The following extracts are from EP Thompson’s ‘Homage to Tom Maguire’, first published in 1960.
The spread of socialist ideas
[The spread of] socialist ideas was not spontaneous but was the result of the work,over many years, of a group of exceptionally gifted propagandists and trade unionists. This did not begin with street-corner oratory and end with singing the Marseillaise in a socialist clubroom, although both of these activities played their part; it required also tenacity and foresight, qualities of mass leadership and the rare ability to relate theory to practice without losing sight of theory in the press of events. And if we must have one man who played an outstanding role in opening the way for the ILP, the man was a semi-employed Leeds-Irish photographer in his late twenties – Tom Maguire.
The ethical appeal
The Yorkshire ILP was a sturdy cross-bred. Its leaders owed much of their theory to Marxist propagandists; but they preferred the moral exhortations of William Morris…
The broad ethical appeal was the same whether it was voiced by the Quaker Isabella Ford, or Margaret McMillan (‘Educate every child as if it were your own’), or by the free-thinker Charles Glyde: ‘I wish to treat all poor as I would my father, mother, sister, or brother.’ In the early nineties this ethical appeal gave fervour, self-confidence and stamina to the movement; later it was taken out of context… But in 1892 this authentic moral revolt was one of the first indications to a close observer that the ILP had come to stay: ‘it is of the people – such is the secret of its success.’ [from a letter from Tom Maguire to Edward Carpenter]
A party of youth
The Yorkshire ILP was a party of youth; its leaders … were young; the men and women who staffed the Labour unions and clubs, the Labour churches, the trade unions and Trades Councils, were often in their twenties…
The young men of the Yorkshire ILP owed much to Tom Maguire. He had been the point of junction between the theoretical understanding of national leaders, the moral teachings of Morris and Carpenter, and the needs and aspirations of his own people. Nothing in history happens spontaneously, nothing worthwhile is achieved without the expense of intellect and spirit. Maguire had spent his energies without restraint. A poet of real talent, his feelings had been assaulted by the filth of Leeds; the rag, shoddy, and wool-combing industries, with their toll of disease and the dread of anthrax.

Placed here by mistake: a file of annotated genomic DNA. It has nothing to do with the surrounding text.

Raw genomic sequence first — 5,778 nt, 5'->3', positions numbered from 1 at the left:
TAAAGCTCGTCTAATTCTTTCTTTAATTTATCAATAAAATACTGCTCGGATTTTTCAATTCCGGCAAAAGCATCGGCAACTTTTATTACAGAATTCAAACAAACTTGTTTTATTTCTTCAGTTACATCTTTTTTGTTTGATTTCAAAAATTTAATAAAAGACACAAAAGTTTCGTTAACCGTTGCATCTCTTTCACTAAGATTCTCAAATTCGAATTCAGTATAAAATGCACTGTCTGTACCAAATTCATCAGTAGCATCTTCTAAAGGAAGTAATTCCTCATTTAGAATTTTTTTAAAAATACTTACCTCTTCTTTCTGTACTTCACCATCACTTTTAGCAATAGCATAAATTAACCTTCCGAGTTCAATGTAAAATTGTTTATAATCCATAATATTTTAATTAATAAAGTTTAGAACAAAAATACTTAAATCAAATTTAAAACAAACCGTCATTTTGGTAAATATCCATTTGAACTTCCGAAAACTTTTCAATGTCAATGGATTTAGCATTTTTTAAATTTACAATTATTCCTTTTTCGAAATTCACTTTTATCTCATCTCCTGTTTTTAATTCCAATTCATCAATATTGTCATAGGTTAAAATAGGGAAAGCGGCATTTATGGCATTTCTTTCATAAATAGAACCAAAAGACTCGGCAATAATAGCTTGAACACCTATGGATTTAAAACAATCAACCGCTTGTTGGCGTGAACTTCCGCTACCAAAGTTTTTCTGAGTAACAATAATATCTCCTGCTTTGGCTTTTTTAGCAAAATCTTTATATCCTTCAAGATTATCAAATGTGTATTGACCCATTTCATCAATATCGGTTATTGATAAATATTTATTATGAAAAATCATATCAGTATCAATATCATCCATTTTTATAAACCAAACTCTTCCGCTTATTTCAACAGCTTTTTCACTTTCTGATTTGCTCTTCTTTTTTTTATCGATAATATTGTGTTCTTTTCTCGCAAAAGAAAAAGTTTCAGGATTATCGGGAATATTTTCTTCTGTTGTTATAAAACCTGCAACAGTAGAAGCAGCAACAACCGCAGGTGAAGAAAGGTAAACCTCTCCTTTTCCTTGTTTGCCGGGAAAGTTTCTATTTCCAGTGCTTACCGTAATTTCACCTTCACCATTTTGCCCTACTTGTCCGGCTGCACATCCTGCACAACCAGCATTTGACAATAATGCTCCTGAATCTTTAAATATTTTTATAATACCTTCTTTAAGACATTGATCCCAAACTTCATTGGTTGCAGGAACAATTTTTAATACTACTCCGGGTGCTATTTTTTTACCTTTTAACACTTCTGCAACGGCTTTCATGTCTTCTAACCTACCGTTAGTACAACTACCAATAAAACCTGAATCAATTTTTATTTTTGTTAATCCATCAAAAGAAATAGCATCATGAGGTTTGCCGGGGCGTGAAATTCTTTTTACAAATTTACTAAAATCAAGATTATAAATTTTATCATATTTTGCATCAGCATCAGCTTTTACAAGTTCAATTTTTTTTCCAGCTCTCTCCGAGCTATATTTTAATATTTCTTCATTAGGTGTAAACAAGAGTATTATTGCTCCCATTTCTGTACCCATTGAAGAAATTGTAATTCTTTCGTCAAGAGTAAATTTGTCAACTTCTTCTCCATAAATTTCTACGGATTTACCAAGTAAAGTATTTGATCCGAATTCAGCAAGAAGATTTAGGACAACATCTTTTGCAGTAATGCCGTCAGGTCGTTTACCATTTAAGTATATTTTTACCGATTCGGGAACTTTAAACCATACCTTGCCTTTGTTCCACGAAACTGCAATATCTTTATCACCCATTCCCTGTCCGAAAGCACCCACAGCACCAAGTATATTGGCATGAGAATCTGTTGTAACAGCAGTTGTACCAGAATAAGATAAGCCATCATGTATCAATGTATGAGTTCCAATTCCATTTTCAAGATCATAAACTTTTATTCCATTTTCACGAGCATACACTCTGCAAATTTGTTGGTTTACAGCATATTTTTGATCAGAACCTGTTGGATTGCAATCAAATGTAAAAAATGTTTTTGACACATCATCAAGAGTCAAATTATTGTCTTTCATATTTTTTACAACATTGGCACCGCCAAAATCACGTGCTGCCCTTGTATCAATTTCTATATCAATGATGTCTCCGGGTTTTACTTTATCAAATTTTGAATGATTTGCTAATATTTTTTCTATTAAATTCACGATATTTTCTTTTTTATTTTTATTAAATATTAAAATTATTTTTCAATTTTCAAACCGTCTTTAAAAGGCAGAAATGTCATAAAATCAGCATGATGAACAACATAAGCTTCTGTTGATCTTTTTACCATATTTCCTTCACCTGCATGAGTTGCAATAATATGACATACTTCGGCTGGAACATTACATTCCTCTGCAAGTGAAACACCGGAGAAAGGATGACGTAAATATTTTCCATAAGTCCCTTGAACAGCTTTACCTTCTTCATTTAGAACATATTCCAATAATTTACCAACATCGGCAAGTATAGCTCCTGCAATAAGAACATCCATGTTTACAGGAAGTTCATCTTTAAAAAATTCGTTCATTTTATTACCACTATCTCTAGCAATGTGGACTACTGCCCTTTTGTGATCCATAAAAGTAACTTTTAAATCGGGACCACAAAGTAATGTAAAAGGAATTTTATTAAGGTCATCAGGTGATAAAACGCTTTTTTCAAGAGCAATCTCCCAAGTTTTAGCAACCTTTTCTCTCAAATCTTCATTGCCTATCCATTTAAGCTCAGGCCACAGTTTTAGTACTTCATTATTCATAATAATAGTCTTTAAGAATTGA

A first-class citizen
Early in March 1895, in his thirtieth year, he collapsed with pneumonia; his comrades found him without food or fire in the house. He died on 8 March, refusing the services of a priest: ‘I will stand or fall on the last 12 months of my life and not the last five minutes’. His funeral was attended by a demonstration almost as large as those of 1889-90, in which Jewish tailoring workers and Irish labourers, gasworkers and ILP councillors, all joined…
After Maguire’s death, a correspondent in the Yorkshire Factory Times commented on the breadth of his reading and the volume of his propaganda work which he undertook in these years – ‘Three lectures each Sunday, and two, and occasionally three, in the course of a week, in addition to articles, poems, and letters to the press.’
It is time that this ‘provincial’ was admitted to first-class citizenship of history.
EP Thompson’s ‘Homage to Tom Maguire’ is from Essays in Labour History, edited by Asa Briggs and John Saville, published by Macmillan in 1960.